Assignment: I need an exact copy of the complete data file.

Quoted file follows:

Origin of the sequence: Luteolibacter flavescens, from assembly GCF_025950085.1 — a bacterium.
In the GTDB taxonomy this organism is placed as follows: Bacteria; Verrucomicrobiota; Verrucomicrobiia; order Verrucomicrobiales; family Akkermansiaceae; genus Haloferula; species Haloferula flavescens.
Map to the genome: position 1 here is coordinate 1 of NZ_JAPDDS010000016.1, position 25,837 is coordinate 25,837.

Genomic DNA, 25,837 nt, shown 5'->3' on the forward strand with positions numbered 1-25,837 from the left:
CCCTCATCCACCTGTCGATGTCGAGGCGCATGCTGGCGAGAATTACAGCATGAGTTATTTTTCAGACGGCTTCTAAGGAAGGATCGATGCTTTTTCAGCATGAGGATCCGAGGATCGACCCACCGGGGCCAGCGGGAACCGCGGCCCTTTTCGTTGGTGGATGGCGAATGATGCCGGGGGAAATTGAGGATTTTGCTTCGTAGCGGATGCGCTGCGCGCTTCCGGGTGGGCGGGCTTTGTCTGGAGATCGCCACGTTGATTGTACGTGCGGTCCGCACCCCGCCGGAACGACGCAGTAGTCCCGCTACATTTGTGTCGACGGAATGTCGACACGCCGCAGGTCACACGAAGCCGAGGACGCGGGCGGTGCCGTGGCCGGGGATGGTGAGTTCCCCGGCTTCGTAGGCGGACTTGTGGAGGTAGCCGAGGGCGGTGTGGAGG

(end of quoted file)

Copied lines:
Origin of the sequence: Luteolibacter flavescens, from assembly GCF_025950085.1 — a bacterium.
In the GTDB taxonomy this organism is placed as follows: Bacteria; Verrucomicrobiota; Verrucomicrobiia; order Verrucomicrobiales; family Akkermansiaceae; genus Haloferula; species Haloferula flavescens.
Map to the genome: position 1 here is coordinate 1 of NZ_JAPDDS010000016.1, position 25,837 is coordinate 25,837.

Genomic DNA, 25,837 nt, shown 5'->3' on the forward strand with positions numbered 1-25,837 from the left:
CCCTCATCCACCTGTCGATGTCGAGGCGCATGCTGGCGAGAATTACAGCATGAGTTATTTTTCAGACGGCTTCTAAGGAAGGATCGATGCTTTTTCAGCATGAGGATCCGAGGATCGACCCACCGGGGCCAGCGGGAACCGCGGCCCTTTTCGTTGGTGGATGGCGAATGATGCCGGGGGAAATTGAGGATTTTGCTTCGTAGCGGATGCGCTGCGCGCTTCCGGGTGGGCGGGCTTTGTCTGGAGATCGCCACGTTGATTGTACGTGCGGTCCGCACCCCGCCGGAACGACGCAGTAGTCCCGCTACATTTGTGTCGACGGAATGTCGACACGCCGCAGGTCACACGAAGCCGAGGACGCGGGCGGTGCCGTGGCCGGGGATGGTGAGTTCCCCGGCTTCGTAGGCGGACTTGTGGAGGTAGCCGAGGGCGGTGTGGAGG